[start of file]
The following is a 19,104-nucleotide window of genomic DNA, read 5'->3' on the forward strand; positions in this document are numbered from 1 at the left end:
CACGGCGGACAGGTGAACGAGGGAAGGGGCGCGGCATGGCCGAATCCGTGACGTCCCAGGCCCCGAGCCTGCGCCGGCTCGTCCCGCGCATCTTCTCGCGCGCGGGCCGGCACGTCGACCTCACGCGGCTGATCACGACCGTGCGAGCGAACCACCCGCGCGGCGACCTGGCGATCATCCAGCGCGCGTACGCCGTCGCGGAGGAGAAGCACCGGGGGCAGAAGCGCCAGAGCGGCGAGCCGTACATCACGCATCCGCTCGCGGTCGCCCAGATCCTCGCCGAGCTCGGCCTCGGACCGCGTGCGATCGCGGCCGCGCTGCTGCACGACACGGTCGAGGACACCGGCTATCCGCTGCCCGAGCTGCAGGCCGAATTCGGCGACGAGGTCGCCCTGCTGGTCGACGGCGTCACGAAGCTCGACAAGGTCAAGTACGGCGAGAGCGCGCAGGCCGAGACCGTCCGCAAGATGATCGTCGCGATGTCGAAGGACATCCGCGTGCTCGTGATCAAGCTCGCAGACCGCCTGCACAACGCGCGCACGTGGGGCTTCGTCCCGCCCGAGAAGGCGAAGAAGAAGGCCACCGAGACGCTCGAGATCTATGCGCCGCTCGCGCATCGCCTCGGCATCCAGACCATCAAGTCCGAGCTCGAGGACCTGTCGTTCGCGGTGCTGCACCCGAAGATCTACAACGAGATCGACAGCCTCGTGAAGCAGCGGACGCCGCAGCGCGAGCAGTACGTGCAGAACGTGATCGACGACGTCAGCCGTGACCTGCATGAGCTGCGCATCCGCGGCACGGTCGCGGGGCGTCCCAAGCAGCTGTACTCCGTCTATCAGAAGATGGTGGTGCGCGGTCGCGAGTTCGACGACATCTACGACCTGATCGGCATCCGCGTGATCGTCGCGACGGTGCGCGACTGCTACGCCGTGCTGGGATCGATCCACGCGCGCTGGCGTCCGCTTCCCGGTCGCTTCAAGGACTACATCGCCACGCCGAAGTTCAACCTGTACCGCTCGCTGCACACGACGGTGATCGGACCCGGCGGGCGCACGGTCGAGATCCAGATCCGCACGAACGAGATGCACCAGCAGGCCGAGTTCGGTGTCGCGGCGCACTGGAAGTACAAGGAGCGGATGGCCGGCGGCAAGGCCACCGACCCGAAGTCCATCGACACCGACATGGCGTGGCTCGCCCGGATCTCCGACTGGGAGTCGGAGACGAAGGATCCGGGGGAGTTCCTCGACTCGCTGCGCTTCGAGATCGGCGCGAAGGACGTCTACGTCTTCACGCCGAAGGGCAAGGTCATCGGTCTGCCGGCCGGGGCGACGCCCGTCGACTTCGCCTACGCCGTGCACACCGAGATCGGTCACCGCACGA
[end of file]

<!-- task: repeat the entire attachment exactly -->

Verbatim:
The following is a 19,104-nucleotide window of genomic DNA, read 5'->3' on the forward strand; positions in this document are numbered from 1 at the left end:
CACGGCGGACAGGTGAACGAGGGAAGGGGCGCGGCATGGCCGAATCCGTGACGTCCCAGGCCCCGAGCCTGCGCCGGCTCGTCCCGCGCATCTTCTCGCGCGCGGGCCGGCACGTCGACCTCACGCGGCTGATCACGACCGTGCGAGCGAACCACCCGCGCGGCGACCTGGCGATCATCCAGCGCGCGTACGCCGTCGCGGAGGAGAAGCACCGGGGGCAGAAGCGCCAGAGCGGCGAGCCGTACATCACGCATCCGCTCGCGGTCGCCCAGATCCTCGCCGAGCTCGGCCTCGGACCGCGTGCGATCGCGGCCGCGCTGCTGCACGACACGGTCGAGGACACCGGCTATCCGCTGCCCGAGCTGCAGGCCGAATTCGGCGACGAGGTCGCCCTGCTGGTCGACGGCGTCACGAAGCTCGACAAGGTCAAGTACGGCGAGAGCGCGCAGGCCGAGACCGTCCGCAAGATGATCGTCGCGATGTCGAAGGACATCCGCGTGCTCGTGATCAAGCTCGCAGACCGCCTGCACAACGCGCGCACGTGGGGCTTCGTCCCGCCCGAGAAGGCGAAGAAGAAGGCCACCGAGACGCTCGAGATCTATGCGCCGCTCGCGCATCGCCTCGGCATCCAGACCATCAAGTCCGAGCTCGAGGACCTGTCGTTCGCGGTGCTGCACCCGAAGATCTACAACGAGATCGACAGCCTCGTGAAGCAGCGGACGCCGCAGCGCGAGCAGTACGTGCAGAACGTGATCGACGACGTCAGCCGTGACCTGCATGAGCTGCGCATCCGCGGCACGGTCGCGGGGCGTCCCAAGCAGCTGTACTCCGTCTATCAGAAGATGGTGGTGCGCGGTCGCGAGTTCGACGACATCTACGACCTGATCGGCATCCGCGTGATCGTCGCGACGGTGCGCGACTGCTACGCCGTGCTGGGATCGATCCACGCGCGCTGGCGTCCGCTTCCCGGTCGCTTCAAGGACTACATCGCCACGCCGAAGTTCAACCTGTACCGCTCGCTGCACACGACGGTGATCGGACCCGGCGGGCGCACGGTCGAGATCCAGATCCGCACGAACGAGATGCACCAGCAGGCCGAGTTCGGTGTCGCGGCGCACTGGAAGTACAAGGAGCGGATGGCCGGCGGCAAGGCCACCGACCCGAAGTCCATCGACACCGACATGGCGTGGCTCGCCCGGATCTCCGACTGGGAGTCGGAGACGAAGGATCCGGGGGAGTTCCTCGACTCGCTGCGCTTCGAGATCGGCGCGAAGGACGTCTACGTCTTCACGCCGAAGGGCAAGGTCATCGGTCTGCCGGCCGGGGCGACGCCCGTCGACTTCGCCTACGCCGTGCACACCGAGATCGGTCACCGCACGA